All of that being said, what does the Dynamic Audit Solution mean for auditors themselves, and for the industry largely?
What does the release of DAS mean for the industry?
The Dynamic Audit Solution is going to mean different things to different people. For auditors, it means a potentially new technology to help them create more efficient and quality audits. In theory, that is. As well, the automation of certain audit tasks will allow auditors to become data science professionals, consultants, and any range of financial experts to help their clients better understand their data, and assist them in their endeavours.
But, such a large scale release of an AI-powered solution has industry-wide effects as well, which the AICPA have outlined.
Technology is considered to be one of the four “key drivers” of the DAS project, according to the AICPA. The other three are Methodology, Standards, and New Skills. Artificial intelligence is at the heart of the Technology driver, but is also the reason that the three other drivers are mentioned at all.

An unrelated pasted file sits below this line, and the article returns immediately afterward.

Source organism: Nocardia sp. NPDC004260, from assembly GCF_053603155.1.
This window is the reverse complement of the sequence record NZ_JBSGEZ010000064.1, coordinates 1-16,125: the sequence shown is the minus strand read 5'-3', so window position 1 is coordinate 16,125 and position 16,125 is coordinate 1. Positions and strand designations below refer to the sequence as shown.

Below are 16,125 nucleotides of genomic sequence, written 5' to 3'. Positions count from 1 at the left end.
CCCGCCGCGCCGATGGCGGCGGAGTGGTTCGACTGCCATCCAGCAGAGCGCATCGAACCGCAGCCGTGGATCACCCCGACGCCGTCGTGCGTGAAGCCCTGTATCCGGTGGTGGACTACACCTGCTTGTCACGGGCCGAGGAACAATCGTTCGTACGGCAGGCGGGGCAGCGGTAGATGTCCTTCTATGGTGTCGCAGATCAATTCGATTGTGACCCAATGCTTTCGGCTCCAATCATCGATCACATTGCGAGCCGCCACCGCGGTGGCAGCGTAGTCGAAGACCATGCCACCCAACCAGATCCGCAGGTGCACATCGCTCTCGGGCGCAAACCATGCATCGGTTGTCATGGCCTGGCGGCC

As the AICPA introductory document to DAS notes, audit methodologies, standards, and skills will need to be reevaluated and evolved to meet the demands of artificial intelligence. This means that, as an industry, we are potentially looking at a large-scale overhaul of the AICPA auditing standards, regulations, and methodologies that we’ve come to know over the past 100 years. In fact, some of these revisions are already in motion.
While it might be scary to some, this evolution was all but inevitable, hence the push by the AICPA to introduce DAS in the first place. In fact, in many parts of the world, organizations like the AICPA are being pressured to revise regulations and standards to meet the needs of today and tomorrow’s audit professionals.
While many have feared the advent of new technologies in the face of storied regulations and standards, large organizations like the AICPA are helping to fix that by entering a new age of tech-driven audits and accounting services.
The question is, can it be made to work?
The Dynamic Audit Solution: A new hope?